The Elusive “I”

Over the past few months, I’ve been reading rather broadly. I’ve often had three or four — often vastly different — books on the go. Lately, these explorations have taken me to quite a bit of Western, secularized, Buddhist thought. While Buddhism has never interested me in a metaphysical sense, I have long appreciated the wisdom of its basic insights and intuitions into the human condition. One such intuition — the fluid, ungraspable nature of our individual selves — is particularly interesting to me, as it touches on some things I have been pondering for a while.

For me the genesis of these thoughts revolved — as most of the things I write (sorry about that, by the way) — around the interplay in own life between my faith and my sexuality. During those long years of being a homosexual Christian attempting to live my life and live out my sexuality in a way that was consonant with the Scriptures and traditional Christian teachings, I often struggled with the issue of Identity, especially when it came to thinking about the Will. What I wanted was to be married to a beautiful Christian woman and have a family, yet on a deep and visceral level, everything within me told me this wasn’t right, as though I were finishing a puzzle and looking for a specifically shaped piece but the only piece with the right shape didn’t match the picture. Of course, I understood this within a Christian paradigm of having to work out this aspect of my salvation in fear and trembling, and attempting with God’s grace to promote the “True Self” (i.e., the part that wanted what my faith told me was right) over the “False Self” (i.e., the intuitions, the natural inclinations, the visceral sense of right and wrong). But, while it took me thirteen years and a near nervous breakdown to understand it, in hindsight it seems obvious that — short of divine intervention and support (which in my experience and that of millions of others like me is nothing more than a fairy tale) — this can only lead to being torn in two and to complete disaster.  But, the point of this story today is not to rehash my story for the hundred-thousandth time, but simply to demonstrate how this experience left me with a lasting existential question: If “I” “wanted” what I “didn’t want” and “didn’t want” what I “wanted”, if the soul is fundamentally divided in such a way, does the will, and by extension does the self even mean anything?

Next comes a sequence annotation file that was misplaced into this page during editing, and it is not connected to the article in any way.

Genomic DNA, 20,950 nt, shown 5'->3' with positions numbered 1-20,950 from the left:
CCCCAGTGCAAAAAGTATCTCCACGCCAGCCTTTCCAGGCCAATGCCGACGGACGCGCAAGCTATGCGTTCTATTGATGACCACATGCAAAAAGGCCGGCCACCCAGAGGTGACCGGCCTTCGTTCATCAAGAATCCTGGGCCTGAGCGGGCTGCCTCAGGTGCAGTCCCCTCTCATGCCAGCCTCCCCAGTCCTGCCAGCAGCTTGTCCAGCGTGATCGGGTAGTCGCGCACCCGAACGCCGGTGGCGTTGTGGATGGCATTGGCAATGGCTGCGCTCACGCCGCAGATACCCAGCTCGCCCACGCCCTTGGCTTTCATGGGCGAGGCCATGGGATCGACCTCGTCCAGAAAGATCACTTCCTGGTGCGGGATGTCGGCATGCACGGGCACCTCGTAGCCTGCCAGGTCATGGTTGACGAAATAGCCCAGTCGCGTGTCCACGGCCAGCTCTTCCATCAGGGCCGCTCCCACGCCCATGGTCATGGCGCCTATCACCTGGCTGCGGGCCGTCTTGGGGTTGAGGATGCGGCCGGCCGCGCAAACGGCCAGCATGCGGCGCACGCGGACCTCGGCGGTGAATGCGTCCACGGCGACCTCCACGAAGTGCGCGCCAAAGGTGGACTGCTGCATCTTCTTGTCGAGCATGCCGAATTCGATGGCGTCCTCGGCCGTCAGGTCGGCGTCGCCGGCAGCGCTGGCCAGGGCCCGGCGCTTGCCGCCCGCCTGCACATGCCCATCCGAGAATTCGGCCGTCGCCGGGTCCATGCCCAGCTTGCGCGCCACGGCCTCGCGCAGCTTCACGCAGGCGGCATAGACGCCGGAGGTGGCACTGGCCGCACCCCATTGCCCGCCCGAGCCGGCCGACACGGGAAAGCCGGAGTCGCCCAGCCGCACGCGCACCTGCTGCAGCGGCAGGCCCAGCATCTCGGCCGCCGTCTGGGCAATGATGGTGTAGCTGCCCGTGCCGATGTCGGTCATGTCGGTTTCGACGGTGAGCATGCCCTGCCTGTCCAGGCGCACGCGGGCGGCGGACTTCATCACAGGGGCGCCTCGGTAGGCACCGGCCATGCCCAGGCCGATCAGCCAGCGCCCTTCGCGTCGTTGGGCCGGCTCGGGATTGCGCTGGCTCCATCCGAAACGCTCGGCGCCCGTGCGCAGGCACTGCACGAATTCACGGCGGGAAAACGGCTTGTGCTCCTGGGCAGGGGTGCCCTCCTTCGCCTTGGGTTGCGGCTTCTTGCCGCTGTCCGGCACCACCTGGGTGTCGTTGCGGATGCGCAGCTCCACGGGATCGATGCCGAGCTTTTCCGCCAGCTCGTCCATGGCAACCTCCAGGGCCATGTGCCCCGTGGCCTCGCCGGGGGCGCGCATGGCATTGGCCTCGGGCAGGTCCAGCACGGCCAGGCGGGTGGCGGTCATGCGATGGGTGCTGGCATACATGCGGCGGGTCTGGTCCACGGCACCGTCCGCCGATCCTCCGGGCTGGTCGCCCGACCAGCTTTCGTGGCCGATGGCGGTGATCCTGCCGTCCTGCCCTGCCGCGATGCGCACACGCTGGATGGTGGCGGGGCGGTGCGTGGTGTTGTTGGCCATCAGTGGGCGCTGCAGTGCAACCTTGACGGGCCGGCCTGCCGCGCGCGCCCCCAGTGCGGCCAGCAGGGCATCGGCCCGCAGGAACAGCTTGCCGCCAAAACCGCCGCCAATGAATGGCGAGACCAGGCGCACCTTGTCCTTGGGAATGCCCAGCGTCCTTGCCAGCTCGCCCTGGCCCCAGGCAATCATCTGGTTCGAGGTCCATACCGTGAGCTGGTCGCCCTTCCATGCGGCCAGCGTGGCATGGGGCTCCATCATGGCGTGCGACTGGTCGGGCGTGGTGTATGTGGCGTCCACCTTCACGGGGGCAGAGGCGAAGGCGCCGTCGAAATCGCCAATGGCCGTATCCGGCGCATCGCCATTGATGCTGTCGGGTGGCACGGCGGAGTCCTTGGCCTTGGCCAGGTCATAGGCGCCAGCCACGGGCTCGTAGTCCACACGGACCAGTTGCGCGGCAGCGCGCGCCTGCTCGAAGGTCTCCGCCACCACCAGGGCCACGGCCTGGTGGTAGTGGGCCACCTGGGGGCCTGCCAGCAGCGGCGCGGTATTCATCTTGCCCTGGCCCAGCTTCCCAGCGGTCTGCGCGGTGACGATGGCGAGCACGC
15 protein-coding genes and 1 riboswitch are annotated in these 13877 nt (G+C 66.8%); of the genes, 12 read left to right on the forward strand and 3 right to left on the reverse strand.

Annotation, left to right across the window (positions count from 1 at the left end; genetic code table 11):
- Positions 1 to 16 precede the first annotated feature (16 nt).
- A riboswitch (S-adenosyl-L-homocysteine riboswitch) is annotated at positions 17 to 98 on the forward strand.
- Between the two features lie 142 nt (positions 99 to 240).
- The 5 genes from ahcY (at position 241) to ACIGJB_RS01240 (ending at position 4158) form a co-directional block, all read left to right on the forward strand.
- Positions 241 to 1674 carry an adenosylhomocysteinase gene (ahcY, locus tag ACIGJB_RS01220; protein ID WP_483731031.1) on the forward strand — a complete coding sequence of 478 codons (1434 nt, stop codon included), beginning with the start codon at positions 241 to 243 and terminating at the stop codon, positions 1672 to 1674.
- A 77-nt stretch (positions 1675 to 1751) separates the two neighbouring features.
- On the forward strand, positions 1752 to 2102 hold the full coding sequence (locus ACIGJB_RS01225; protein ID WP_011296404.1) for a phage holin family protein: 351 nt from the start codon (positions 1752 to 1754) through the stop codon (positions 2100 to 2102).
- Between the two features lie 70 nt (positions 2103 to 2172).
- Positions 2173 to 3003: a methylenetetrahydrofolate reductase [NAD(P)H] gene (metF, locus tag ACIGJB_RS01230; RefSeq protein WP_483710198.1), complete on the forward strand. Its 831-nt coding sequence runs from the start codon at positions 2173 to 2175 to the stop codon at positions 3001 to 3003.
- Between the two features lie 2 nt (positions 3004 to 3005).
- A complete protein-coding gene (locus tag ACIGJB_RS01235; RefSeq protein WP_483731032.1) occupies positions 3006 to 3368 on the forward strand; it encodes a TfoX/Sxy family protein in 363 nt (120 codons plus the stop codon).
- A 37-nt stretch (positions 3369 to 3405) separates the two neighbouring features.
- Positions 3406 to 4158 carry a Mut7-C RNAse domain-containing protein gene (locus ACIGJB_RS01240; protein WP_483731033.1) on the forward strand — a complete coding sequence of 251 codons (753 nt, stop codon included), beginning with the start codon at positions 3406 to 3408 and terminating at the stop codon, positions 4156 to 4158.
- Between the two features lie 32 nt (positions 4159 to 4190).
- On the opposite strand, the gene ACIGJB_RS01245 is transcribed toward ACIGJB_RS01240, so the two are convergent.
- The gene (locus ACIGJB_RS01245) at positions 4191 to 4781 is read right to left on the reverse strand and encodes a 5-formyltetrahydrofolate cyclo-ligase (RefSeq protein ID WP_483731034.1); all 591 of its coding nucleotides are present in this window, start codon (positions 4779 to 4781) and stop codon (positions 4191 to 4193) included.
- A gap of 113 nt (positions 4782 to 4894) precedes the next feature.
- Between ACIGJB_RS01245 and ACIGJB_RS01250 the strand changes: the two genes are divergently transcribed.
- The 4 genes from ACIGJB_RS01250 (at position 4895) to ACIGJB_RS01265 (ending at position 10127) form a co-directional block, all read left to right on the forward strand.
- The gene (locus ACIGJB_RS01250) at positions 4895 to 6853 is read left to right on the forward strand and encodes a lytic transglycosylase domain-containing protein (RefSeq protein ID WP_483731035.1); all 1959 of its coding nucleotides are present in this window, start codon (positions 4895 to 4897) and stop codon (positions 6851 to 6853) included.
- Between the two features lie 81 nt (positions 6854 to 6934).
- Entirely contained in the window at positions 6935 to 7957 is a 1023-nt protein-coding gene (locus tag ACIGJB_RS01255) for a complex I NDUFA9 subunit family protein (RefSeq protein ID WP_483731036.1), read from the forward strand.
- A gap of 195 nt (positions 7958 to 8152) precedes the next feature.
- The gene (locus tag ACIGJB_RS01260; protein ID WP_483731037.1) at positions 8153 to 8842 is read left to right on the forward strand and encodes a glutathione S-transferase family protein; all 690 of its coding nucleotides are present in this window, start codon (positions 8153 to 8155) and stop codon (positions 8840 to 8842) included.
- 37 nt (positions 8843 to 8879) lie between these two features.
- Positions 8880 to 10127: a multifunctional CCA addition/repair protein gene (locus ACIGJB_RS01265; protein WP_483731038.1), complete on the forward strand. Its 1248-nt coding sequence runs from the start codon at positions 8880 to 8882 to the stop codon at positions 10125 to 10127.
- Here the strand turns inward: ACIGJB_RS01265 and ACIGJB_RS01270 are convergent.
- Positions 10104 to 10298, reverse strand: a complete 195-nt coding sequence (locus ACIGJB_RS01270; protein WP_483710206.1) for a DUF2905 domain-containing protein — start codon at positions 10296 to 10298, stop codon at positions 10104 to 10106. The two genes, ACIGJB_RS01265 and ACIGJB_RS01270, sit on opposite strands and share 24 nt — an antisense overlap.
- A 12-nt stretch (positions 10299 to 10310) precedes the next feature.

With this in mind, Buddhism’s deep suspicion about the self rings true for me. When we consider that our memories are in constant flux, that the cells of our body change over time, that our personalities are subject to massive changes due to chemical imbalances, tumors, or physical trauma, or even simply that we grow, change, move, and are constantly taking in foreign substances in our eating and breathing, the concept of the self seems indeed to become increasingly thin and vapid. (As I’ve pondered it, it seems to be reduced to DNA, dispositions, and a story.)

This isn’t of course to say that there is no “I”, that the first person singular doesn’t exist, but simply that much of what we conceive of as a static self is illusory. It isn’t to deny the existence of the ego, but not to be taken in by it, not to be fooled by it, not to take it more seriously than it deserves.

Personally, I find this to be a freeing and empowering understanding. It has helped me marginalize my moods and take my joys and sorrows with a cup of salt.

After all, it’s just me.

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